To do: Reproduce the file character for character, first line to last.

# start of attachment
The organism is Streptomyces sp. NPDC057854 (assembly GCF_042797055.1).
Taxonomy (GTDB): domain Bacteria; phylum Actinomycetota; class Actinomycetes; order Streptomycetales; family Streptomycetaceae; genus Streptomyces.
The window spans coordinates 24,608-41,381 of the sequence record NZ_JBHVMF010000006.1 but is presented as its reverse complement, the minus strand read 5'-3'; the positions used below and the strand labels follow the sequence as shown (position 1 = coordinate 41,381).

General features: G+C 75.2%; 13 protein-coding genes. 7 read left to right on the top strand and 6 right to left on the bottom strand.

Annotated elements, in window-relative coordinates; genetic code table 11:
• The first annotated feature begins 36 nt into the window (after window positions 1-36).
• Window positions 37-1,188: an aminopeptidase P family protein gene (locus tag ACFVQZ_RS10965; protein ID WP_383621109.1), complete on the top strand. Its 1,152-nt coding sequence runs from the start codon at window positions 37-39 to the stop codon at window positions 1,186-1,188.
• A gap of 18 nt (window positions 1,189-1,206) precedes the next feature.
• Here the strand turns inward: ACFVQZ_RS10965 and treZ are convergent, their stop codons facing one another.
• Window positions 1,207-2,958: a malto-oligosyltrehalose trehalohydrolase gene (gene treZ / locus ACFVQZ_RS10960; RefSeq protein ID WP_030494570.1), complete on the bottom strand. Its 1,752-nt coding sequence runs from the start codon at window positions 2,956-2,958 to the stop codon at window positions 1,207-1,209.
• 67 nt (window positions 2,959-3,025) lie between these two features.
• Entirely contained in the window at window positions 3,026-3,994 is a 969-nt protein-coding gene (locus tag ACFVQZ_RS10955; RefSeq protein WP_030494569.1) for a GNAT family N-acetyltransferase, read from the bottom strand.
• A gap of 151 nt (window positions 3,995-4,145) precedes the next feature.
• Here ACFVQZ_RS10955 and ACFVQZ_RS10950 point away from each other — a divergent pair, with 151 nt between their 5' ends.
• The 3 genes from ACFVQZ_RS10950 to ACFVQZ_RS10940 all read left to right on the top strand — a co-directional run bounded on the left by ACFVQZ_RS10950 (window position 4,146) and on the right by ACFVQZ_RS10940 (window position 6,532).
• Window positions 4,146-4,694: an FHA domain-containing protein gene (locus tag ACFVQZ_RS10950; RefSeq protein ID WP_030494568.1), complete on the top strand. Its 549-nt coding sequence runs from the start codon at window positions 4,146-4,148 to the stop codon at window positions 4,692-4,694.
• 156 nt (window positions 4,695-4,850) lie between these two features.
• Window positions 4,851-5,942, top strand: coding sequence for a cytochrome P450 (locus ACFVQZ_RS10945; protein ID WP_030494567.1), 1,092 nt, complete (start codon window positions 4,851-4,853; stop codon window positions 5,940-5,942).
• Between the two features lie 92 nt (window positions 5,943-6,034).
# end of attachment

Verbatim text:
The organism is Streptomyces sp. NPDC057854 (assembly GCF_042797055.1).
Taxonomy (GTDB): domain Bacteria; phylum Actinomycetota; class Actinomycetes; order Streptomycetales; family Streptomycetaceae; genus Streptomyces.
The window spans coordinates 24,608-41,381 of the sequence record NZ_JBHVMF010000006.1 but is presented as its reverse complement, the minus strand read 5'-3'; the positions used below and the strand labels follow the sequence as shown (position 1 = coordinate 41,381).

General features: G+C 75.2%; 13 protein-coding genes. 7 read left to right on the top strand and 6 right to left on the bottom strand.

Annotated elements, in window-relative coordinates; genetic code table 11:
• The first annotated feature begins 36 nt into the window (after window positions 1-36).
• Window positions 37-1,188: an aminopeptidase P family protein gene (locus tag ACFVQZ_RS10965; protein ID WP_383621109.1), complete on the top strand. Its 1,152-nt coding sequence runs from the start codon at window positions 37-39 to the stop codon at window positions 1,186-1,188.
• A gap of 18 nt (window positions 1,189-1,206) precedes the next feature.
• Here the strand turns inward: ACFVQZ_RS10965 and treZ are convergent, their stop codons facing one another.
• Window positions 1,207-2,958: a malto-oligosyltrehalose trehalohydrolase gene (gene treZ / locus ACFVQZ_RS10960; RefSeq protein ID WP_030494570.1), complete on the bottom strand. Its 1,752-nt coding sequence runs from the start codon at window positions 2,956-2,958 to the stop codon at window positions 1,207-1,209.
• 67 nt (window positions 2,959-3,025) lie between these two features.
• Entirely contained in the window at window positions 3,026-3,994 is a 969-nt protein-coding gene (locus tag ACFVQZ_RS10955; RefSeq protein WP_030494569.1) for a GNAT family N-acetyltransferase, read from the bottom strand.
• A gap of 151 nt (window positions 3,995-4,145) precedes the next feature.
• Here ACFVQZ_RS10955 and ACFVQZ_RS10950 point away from each other — a divergent pair, with 151 nt between their 5' ends.
• The 3 genes from ACFVQZ_RS10950 to ACFVQZ_RS10940 all read left to right on the top strand — a co-directional run bounded on the left by ACFVQZ_RS10950 (window position 4,146) and on the right by ACFVQZ_RS10940 (window position 6,532).
• Window positions 4,146-4,694: an FHA domain-containing protein gene (locus tag ACFVQZ_RS10950; RefSeq protein ID WP_030494568.1), complete on the top strand. Its 549-nt coding sequence runs from the start codon at window positions 4,146-4,148 to the stop codon at window positions 4,692-4,694.
• 156 nt (window positions 4,695-4,850) lie between these two features.
• Window positions 4,851-5,942, top strand: coding sequence for a cytochrome P450 (locus ACFVQZ_RS10945; protein ID WP_030494567.1), 1,092 nt, complete (start codon window positions 4,851-4,853; stop codon window positions 5,940-5,942).
• Between the two features lie 92 nt (window positions 5,943-6,034).